~ ELIZABETH C. (HADLEY) CHENEY, b. 8 Apr 1822 ~
Related Surnames - HUGHES, BELLOWS, ELLIS, McPEAKE,
Mrs. Elizabeth C. Cheney, widow of the late Seth C. Cheney, whose residence is pleasantly
situated on section 13, Perry Township, has been a resident of Jackson County for half a
century. In that period she has witnessed the numerous transformations that have changed
the broad prairie lands, over which the Indians roamed at will, to a beautiful country,
adorned by cultivated fields, spacious dwellings, school buildings and churches, and
populated with an intelligent, thrifty class of people.
Our subject was born in Eaton Township, Seneca Co., Ohio, April 8, 1822, being a daughter
of Nehemiah and Anna (Hughes) Hadley. Her paternal grandfather, Parrot Hadley, was of
English origin, born in Vermont, and there reared to manhood. He was a farmer by
occupation, and, leaving his native State, located in Ross County, Ohio, where he spent
his remaining years. His son Nehemiah, father of our subject, was a native of Vermont,
born in Newberg, Orange County, Aug. 26, 1790. He learned the trade of a shoemaker in
that place, and afterward removed to Ohio, living for awhile in Ross County, and then in
Seneca County, where he worked at his trade, and also spent a part of his time in hunting
and trapping. In the spring of 1839 Mr. Hadley determined to push still further Westward,
Iowa being his objective point of destination. He accordingly constructed two canoes, in
which he transported his family and household goods down the Sciota River to Portsmouth,
where he embarked !
on a steamer for Bellevue. After living two years in that city, he took up a homestead
claim near Andrew and engaged in farming, devoting part of his time to his favorite
amusement - hunting and trapping. He lived there until his death, at the advanced age of
eighty-three years. His wife was born in Mifflin Co., Pa., and was of Irish descent, her
father, Patrick Hughes, having been born in Ireland. He was a smart, ambitious lad, a
brilliant scholar, and was educated in Cork for the priesthood. But, becoming enamored
with the charms of a beautiful Irish maiden, whom he determined to marry, he renounced his
vows of celibacy, and eloped with her to America. They located in Pennsylvania, where
they spent the remainder of their lives, he becoming an educator and superintendent of
schools. Mr. and Mrs. Hadley had a family of nine children, namely: Ruth (deceased),
Mary A. Elizabeth C., John (deceased), Hannah, Martha J. (deceased), Naomi, Jerusha
(deceased), and Minerva.
Elizabeth, of whom we write, was reared and educated in Ohio, being a young lady when she
came to Iowa with her parents in 1839. The ensuing two years she remained with them,
assisting her mother in the various duties of a well-conducted home. She thus received a
practical education that well fitted her for the duties she was soon to assume as a wife.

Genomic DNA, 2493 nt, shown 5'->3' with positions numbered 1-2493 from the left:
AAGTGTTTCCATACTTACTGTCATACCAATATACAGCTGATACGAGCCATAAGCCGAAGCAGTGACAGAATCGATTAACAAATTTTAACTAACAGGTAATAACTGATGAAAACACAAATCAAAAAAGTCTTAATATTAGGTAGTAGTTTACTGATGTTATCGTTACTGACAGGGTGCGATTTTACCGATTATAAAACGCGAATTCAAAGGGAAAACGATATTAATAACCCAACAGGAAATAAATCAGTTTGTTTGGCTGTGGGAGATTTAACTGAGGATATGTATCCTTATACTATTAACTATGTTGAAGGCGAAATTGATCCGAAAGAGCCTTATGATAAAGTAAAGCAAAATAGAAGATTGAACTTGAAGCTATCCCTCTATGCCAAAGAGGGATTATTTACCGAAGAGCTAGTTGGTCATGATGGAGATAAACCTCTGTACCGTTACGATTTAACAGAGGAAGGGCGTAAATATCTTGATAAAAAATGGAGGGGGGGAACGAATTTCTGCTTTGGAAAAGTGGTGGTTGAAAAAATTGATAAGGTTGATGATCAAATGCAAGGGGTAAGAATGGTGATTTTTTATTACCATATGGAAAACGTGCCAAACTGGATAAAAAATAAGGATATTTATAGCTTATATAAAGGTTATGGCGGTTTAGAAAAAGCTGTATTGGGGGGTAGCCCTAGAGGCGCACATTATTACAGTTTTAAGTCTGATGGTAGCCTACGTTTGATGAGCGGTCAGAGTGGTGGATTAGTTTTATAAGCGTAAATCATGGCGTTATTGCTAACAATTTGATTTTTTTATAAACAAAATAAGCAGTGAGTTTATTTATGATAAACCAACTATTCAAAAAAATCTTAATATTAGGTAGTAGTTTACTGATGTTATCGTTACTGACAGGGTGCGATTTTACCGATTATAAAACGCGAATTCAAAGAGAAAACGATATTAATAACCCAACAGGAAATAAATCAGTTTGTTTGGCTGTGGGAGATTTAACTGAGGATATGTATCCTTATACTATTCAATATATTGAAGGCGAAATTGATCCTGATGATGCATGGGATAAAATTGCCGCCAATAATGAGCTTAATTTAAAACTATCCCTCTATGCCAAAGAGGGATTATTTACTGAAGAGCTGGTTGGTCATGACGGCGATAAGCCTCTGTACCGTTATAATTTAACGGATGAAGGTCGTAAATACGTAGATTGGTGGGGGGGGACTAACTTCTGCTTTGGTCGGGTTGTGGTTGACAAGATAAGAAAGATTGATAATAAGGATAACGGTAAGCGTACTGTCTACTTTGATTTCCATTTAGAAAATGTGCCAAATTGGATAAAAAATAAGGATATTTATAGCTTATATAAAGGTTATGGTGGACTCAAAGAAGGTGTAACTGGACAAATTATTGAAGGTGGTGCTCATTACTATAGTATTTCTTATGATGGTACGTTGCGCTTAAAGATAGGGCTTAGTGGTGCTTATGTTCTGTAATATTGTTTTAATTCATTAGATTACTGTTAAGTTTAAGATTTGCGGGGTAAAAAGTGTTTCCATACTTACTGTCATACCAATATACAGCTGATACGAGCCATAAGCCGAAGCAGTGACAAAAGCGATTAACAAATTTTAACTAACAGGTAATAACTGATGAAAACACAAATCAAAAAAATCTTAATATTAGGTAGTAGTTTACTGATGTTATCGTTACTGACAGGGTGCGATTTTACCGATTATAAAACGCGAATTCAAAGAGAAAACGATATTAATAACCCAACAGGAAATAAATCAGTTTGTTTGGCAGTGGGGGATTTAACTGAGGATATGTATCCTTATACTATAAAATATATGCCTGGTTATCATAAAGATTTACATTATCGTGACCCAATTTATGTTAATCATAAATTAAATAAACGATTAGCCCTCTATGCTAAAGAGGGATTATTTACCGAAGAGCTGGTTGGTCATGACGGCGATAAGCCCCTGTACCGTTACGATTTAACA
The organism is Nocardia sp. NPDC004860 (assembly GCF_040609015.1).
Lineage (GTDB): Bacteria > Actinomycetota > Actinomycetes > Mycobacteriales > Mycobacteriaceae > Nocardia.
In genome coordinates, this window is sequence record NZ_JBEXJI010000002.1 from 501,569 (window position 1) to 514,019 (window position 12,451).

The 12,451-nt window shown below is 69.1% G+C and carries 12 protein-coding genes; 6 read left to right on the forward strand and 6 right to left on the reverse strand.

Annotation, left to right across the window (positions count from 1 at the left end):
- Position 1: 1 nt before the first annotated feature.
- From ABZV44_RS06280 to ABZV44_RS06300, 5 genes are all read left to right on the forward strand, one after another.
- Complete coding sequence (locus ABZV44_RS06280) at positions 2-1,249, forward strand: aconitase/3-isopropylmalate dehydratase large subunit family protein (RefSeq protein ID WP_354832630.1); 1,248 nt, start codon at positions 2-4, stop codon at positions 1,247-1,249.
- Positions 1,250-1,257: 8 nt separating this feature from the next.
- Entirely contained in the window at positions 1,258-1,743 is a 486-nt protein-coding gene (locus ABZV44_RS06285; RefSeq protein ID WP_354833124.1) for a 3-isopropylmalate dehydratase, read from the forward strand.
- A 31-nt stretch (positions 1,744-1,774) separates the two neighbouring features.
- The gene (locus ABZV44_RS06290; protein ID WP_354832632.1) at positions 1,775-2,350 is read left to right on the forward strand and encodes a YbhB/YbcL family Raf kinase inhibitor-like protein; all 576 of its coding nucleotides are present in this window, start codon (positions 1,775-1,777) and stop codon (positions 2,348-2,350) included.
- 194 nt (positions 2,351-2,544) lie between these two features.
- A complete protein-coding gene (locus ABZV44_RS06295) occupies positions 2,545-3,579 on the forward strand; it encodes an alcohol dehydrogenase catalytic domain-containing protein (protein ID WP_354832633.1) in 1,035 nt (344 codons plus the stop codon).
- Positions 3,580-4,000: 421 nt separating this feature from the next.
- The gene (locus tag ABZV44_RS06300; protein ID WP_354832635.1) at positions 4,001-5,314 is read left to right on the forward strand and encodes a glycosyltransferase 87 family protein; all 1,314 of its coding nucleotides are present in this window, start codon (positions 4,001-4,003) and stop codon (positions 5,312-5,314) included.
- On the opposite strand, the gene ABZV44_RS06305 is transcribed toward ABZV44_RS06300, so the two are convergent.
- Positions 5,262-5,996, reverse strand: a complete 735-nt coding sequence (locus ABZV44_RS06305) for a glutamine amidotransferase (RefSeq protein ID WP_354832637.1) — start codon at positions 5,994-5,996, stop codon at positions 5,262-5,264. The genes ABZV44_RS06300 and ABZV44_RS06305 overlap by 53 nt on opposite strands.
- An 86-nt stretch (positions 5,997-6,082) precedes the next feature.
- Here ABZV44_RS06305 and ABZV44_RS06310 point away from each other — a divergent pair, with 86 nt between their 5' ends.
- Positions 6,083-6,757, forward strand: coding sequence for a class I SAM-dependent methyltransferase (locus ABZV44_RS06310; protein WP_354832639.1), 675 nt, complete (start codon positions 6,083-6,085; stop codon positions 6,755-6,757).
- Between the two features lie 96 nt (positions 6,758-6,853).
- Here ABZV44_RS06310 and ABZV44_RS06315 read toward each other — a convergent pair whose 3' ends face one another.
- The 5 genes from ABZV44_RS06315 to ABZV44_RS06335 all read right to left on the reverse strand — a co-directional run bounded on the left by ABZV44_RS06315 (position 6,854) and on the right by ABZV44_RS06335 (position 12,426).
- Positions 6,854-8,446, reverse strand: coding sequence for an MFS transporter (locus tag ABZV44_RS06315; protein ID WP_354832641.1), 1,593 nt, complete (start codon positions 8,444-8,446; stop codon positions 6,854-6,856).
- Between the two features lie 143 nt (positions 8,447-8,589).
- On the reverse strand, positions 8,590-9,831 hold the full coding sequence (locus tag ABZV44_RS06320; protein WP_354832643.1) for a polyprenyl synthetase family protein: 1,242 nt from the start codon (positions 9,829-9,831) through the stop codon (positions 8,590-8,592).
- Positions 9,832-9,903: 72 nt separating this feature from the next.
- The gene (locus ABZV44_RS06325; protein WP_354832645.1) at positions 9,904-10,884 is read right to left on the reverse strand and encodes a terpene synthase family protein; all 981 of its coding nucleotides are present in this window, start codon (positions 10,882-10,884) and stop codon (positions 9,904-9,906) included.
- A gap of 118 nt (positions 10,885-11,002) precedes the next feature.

Her union with Seth C. Cheney was solemnized in Bellevue Sept. 20, 1841. He was of New
England stock, both himself and his father, Seth C. Cheney, having been born in
Massachusetts. When two years of age he was left an orphan, and from that time until he
was fifteen years old lived with his Grandfather Bellows, in Milford, a village near
Boston. He was then apprenticed to learn the shoemaker's trade, and worked at it
there until his removal to New York State, where he remained but a short time. He then
went West to Michigan, but not being very much impressed by the advantages presented by
that State, came to Iowa in 1840!
, and located in Jackson County. He took up a claim of 180 acres of land in Perry
Township, a part of which is now included in the County Poor Farm, and engaged in
agricultural pursuits. In 1847 Mr. Cheney removed to Andrew and resumed his former trade,
being thus employed until the spring of 1850, when he started overland to California with
a drove of cattle. He was four months on the way, and after arriving there engaged in
mining. He remained thus employed eighteen months, and was then compelled, on account of
ill-health, to return home, coming back by the way of Panama and New Orleans in the fall
of 1852. Mr. Cheney subsequently bought a farm near Andrew, which he managed a year, and
then opened a store in that city, and the ensuing seven years engaged in the mercantile
business. Disposing of his store and stock, he bought the farm now occupied by our
subject and her son, and carried it on until his death, which occurred in 1859. He was a
man of sterling worth, a !
good citizen, and a consistent member of the Methodist Episcopal Church. In politics he
affiliated with the Republican party.
After the death of her husband our subject managed the farm for awhile, displaying much
tact and ability, and then removed to Andrew. She lived in that place until 1880, when
she returned to the homestead, and has since carried on the farm in partnership with her
son Seth. It consists of eighty acres of valuable land, well watered by Jesse's
Branch, and particularly adapted to stock-raising, for which it is principally used.
To Mr. and Mrs. Cheney were born the following children: Sophia, wife of George Ellis, of
Cawker City, Mitchell Co., Kans.; Omar K., who lives in Washington; Lavinia, now Mrs.
McPeake, a resident of Perry, this county; Seth C., a prominent citizen of Perry
Township, who lives on the home farm, and carries it on in partnership with his mother;
Elba M., who resides in Oxford Junction, Iowa; and Henry L., of Fulton. Seth married
Miss Lydia McPeake in 1871. She died in 1880, leaving four children - William L, Scott
W., Lizzie C., and Maude D. Mrs. Cheney is an esteemed member of society, and is held in
high respect for her intelligence, ability, and sound common sense. In politics she is an
active supporter of the Republican administration.
("Portrait and Biographical Album of Jackson County, Iowa", originally published
in 1889, by the Chapman Brothers, of Chicago, Illinois.)